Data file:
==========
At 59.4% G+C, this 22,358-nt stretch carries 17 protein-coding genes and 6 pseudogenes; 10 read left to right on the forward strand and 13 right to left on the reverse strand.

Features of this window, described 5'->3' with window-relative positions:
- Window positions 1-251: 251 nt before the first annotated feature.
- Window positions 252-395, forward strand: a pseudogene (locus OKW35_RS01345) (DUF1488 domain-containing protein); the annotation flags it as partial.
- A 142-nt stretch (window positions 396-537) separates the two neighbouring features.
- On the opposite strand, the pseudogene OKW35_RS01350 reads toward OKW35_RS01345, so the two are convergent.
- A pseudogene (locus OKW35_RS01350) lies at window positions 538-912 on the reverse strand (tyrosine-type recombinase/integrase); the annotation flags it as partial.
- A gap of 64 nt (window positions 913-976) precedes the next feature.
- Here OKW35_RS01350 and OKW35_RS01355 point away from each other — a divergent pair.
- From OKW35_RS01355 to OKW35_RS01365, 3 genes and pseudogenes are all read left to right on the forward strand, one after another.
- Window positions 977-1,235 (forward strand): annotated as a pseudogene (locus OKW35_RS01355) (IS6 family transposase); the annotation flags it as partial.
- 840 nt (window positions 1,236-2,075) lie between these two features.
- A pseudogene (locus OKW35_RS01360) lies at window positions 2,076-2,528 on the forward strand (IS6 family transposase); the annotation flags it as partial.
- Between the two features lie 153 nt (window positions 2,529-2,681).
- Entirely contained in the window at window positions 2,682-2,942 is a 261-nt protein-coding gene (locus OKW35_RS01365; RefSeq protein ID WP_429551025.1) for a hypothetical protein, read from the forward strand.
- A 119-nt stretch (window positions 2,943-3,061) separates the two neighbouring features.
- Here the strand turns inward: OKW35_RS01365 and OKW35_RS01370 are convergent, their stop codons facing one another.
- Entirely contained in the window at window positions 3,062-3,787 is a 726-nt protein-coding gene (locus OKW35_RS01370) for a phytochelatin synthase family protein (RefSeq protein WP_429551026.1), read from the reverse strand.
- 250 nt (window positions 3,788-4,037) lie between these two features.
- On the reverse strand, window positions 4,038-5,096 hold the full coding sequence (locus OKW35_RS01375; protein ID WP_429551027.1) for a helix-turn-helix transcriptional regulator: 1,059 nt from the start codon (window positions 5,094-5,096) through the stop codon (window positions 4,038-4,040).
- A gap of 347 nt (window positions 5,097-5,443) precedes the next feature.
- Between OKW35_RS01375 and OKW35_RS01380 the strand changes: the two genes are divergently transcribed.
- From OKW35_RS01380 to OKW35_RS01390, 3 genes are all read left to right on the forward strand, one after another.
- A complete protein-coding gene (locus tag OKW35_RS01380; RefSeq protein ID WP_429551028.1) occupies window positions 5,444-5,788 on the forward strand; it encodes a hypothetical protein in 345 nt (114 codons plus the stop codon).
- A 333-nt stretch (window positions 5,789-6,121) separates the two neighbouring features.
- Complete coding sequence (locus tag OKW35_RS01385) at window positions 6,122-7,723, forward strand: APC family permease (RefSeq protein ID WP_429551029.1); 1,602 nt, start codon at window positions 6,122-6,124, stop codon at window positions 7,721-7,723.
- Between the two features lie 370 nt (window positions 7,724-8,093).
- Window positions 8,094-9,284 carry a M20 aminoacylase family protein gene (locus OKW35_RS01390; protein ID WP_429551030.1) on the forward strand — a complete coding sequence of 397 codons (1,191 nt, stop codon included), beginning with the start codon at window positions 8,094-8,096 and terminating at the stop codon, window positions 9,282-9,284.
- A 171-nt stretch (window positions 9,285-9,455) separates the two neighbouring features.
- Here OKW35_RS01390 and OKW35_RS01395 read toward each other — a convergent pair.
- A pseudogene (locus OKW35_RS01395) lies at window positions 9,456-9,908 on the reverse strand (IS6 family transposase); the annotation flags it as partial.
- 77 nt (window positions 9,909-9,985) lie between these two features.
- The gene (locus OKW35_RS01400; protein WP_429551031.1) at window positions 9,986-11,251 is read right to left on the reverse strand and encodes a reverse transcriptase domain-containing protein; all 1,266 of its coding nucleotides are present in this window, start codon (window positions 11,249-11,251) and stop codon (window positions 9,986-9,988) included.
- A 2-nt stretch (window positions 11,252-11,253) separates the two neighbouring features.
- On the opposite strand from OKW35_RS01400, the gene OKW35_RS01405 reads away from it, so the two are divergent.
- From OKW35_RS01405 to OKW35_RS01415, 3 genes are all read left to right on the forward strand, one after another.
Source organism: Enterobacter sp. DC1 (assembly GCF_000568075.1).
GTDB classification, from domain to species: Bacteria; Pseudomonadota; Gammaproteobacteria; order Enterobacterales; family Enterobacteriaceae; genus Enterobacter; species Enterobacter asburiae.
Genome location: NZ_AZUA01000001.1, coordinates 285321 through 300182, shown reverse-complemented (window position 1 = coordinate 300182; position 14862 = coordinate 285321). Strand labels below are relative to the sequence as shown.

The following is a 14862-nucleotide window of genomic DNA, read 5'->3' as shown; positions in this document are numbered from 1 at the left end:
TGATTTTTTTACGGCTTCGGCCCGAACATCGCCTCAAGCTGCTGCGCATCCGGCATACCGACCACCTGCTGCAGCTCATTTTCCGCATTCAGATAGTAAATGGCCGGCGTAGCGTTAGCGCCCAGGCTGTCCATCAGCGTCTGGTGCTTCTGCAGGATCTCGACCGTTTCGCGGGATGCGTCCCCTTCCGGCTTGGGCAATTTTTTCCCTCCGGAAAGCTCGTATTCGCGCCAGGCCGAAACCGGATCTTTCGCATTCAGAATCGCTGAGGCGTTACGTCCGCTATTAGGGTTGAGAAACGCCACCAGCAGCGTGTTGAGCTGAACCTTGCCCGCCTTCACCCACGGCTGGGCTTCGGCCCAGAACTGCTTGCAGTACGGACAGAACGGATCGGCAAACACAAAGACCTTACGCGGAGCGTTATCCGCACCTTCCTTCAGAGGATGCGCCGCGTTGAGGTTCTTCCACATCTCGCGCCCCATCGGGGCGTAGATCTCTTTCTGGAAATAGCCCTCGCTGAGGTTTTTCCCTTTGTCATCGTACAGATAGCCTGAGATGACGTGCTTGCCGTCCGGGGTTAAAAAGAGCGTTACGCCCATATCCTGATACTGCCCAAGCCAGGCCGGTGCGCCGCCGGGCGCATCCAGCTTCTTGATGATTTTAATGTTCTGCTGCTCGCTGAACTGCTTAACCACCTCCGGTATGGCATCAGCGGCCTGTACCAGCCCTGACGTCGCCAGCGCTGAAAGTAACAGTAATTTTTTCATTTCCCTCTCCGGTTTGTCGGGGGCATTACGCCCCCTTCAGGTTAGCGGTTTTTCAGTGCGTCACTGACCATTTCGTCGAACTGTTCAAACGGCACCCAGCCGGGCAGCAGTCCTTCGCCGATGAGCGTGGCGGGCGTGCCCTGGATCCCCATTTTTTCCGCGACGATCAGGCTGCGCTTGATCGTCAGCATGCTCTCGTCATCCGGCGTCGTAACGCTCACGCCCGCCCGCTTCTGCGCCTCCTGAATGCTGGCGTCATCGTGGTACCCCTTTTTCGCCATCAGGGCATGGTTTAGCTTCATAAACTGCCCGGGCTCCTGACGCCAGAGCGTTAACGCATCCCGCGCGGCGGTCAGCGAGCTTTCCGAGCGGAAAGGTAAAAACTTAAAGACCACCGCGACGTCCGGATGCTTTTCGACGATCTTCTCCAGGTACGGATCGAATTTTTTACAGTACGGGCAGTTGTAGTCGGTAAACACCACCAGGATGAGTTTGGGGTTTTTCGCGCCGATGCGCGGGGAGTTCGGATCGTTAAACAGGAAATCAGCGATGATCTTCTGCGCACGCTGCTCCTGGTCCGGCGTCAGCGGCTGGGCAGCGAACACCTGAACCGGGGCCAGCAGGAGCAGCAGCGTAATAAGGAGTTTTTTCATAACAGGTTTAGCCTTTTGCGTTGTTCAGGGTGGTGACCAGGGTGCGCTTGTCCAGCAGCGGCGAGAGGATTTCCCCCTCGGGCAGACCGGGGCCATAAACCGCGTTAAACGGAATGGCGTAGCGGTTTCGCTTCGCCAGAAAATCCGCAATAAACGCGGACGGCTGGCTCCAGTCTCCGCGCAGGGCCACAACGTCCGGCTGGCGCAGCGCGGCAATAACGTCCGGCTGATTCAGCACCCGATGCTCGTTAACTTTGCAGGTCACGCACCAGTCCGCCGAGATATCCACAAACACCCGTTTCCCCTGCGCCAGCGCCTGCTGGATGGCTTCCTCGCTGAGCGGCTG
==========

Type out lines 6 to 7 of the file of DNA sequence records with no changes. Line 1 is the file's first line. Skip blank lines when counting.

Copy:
- On the opposite strand, the pseudogene OKW35_RS01350 reads toward OKW35_RS01345, so the two are convergent.
- A pseudogene (locus OKW35_RS01350) lies at window positions 538-912 on the reverse strand (tyrosine-type recombinase/integrase); the annotation flags it as partial.